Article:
Tuesday, October 5, 2010

Back to School Part III: Making and Being a Friend

Once the groundwork for individual growth, acceptance of self (just as is!) and confidence building is established (Part I- see post of 9/8/10), and the basics for relating to and getting along with others (Part II- see post of 9/22/10), are understood, a child is comfortably ready to form new relationships and deepen those that are already in place (siblings, cousins, neighbors, etc.) .

Think back to your early school days--remember the kid who was particularly well liked by everyone? What qualities did he or she have?

Children who are well liked by others have some common characteristics:

  • They are friendly to others;

  • They show empathy and compassion (are aware of and help others in distress);

  • They are sensitive to others and have good communication skills;

  • They dress nicely (not expensively!) and have good hygiene;

  • They are well rounded and will try new things;

  • They are comfortable with themselves--they don't "try too hard."

If a child can interact successfully with peers, self esteem and confidence in his or her abilites will continue to increase and the resulting companionship and emotional support of peers will be a huge boost to the child's sense of wellbeing.

These early friendships help the child learn emotional commitment to others which is essential in forming long term relationships as an adult.

As long as we are remembering our school days and the kids who were well liked...on the otherhand, think about the kids who were rejected and avoided by their peers---the kids who weren't invited to parties or after school activites. These children often act impulsively or lack self control. They may also be aggressive, hostile or disruptive. Children who seek flamboyantly to be the "teacher's pet" or relish the part of the "tattler" are usually shunned in the lunchroom and playground as well. Physical appearance as well as behavior can also play a part. Although excessive shyness may add to the difficulty of making friends, it is usually the lack of social skills as described above that are the problem.

What can we as parents to to encourage the behaviors of friendly children?

1. Read lots of stories to your child that focus on examples of friendship. Ask questions about the stories and have them think about and name the qualities of the characters that make them a good friend.

2. When watching movies or TV programs, discuss the examples of characters who are being good (and not so good) friends and those who are acting socially appropriately (and those who are not)--their possible motives and of course, the consequences of their behavior.

3. Try this exercise: have your child make a list of "Things I Do to Be a Good Friend" and a list that starts with "I Like a Friend Who..." This will encourage them to think of what it is to be a friend and reinforce appropriate behavior when a situation presents itself at school.

4. Read an age appropriate book about manners/social skills. One that I love for elementary age children (it may be out of print) is the Weekly Reader's Book of Manners by Lucille E. Sette. It is simple and straightforward and discusses many common social situations in which children find themselves. (My adult children can still repeat the rhyming statements at the end of each lesson)!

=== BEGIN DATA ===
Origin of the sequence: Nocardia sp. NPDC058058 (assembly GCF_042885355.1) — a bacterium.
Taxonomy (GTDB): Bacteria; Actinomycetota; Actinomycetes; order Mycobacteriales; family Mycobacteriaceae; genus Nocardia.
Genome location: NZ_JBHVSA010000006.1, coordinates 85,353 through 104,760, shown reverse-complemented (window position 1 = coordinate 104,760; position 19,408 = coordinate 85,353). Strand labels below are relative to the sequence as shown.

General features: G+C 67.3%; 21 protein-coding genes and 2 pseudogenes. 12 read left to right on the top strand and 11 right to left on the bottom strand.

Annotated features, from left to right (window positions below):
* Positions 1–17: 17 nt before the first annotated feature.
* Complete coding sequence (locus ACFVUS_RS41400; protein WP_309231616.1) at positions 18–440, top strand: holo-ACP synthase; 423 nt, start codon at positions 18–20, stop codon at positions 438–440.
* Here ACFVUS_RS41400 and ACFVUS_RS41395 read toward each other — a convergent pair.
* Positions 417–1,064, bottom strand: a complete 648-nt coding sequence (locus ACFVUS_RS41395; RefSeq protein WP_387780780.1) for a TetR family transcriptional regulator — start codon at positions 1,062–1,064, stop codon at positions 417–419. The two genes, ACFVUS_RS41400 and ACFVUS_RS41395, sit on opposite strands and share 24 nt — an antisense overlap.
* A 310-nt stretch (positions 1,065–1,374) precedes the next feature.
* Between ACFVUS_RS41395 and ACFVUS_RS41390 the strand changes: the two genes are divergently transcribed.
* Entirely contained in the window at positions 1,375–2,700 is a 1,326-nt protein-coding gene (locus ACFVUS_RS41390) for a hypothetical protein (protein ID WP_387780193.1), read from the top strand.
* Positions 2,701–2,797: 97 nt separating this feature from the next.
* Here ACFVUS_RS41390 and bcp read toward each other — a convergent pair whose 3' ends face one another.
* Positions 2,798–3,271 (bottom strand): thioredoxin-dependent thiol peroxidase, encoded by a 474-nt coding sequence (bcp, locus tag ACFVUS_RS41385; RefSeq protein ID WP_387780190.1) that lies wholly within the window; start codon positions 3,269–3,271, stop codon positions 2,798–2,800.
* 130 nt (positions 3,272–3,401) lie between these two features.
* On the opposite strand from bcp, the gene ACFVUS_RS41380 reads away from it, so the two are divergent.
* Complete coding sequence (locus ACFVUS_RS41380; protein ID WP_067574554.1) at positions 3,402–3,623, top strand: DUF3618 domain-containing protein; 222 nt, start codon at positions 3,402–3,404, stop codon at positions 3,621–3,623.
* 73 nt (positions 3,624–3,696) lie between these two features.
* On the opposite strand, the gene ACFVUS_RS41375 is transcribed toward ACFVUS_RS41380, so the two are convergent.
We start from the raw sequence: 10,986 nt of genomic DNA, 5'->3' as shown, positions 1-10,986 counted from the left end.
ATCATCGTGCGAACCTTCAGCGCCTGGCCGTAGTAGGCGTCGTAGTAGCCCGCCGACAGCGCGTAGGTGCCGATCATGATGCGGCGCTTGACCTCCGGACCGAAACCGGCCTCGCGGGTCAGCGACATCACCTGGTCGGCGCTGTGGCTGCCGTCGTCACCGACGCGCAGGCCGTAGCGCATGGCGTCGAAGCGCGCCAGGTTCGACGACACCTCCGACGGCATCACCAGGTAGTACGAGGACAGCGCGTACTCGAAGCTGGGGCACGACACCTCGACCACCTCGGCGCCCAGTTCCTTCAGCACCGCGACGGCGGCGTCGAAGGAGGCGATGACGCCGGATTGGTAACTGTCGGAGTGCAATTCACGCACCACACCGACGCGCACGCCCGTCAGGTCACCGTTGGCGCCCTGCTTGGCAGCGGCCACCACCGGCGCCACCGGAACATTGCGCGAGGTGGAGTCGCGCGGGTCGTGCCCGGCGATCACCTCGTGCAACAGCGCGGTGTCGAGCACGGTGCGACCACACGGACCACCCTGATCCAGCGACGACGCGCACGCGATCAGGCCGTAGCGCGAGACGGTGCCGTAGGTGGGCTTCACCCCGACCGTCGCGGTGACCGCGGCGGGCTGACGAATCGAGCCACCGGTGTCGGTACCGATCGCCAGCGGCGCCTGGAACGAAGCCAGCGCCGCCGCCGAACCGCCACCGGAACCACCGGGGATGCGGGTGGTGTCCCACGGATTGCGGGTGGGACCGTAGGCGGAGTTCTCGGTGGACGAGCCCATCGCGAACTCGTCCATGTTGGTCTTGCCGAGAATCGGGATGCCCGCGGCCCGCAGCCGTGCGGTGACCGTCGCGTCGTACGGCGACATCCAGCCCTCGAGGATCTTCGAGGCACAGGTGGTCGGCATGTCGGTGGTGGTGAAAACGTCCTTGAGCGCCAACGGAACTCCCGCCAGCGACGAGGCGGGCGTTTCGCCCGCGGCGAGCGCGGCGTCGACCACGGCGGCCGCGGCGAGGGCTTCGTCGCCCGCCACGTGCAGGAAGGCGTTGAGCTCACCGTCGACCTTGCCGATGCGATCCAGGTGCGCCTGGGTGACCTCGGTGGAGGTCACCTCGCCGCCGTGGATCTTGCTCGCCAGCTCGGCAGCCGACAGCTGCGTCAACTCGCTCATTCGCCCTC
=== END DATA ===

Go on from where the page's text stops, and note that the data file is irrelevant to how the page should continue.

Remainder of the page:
5. Allow your child lots of say in choosing his or her clothing and hairstyle (they know best what's accepted and approved of in their school environment) and most important, teach them physical self-care and grooming skills. Take care of medical and physical problems right away--one little girl suffered needlessly the entire school year with the unwelcome curiosity and repulsion by her peers over the warts on her hand.

6. Don't get too involved (no hovering!). One mother, worried about her son's lack of friends, sent him to school with weekly treats for a time and then invited all of the kids over for a pizza party. When he quit bringing the treats, his "friends" disappeared. This left him feeling more lonely than ever with the message that "friendship" was conditional on something outside of himself. It would have been better for him to gradually find his way and develop one or two friends that accepted and liked him "just as he is!"

7. Remember that children (and for that matter teenagers and adults) need only one or two truly good (best) friends. While it is important to be friendly and to interact socially appropriately to all others, it is not necessary to have a Facebook full of "friends" in order for one to be validated and considered important. Reflect on your philosophy of the role friends and friendship plays in your life and think about how this may be affecting your child.

8. Role model being a good friend and being friendly yourself--the most important lessons a child learns are not those he hears but those he observes.

1 comment:

  1. I am in Grad school and writing a paper on self-esteem in school and would love to include some of the information you presented in this post. Would you be willing to share the references you used? Or email me further information ajd0305@gmail.com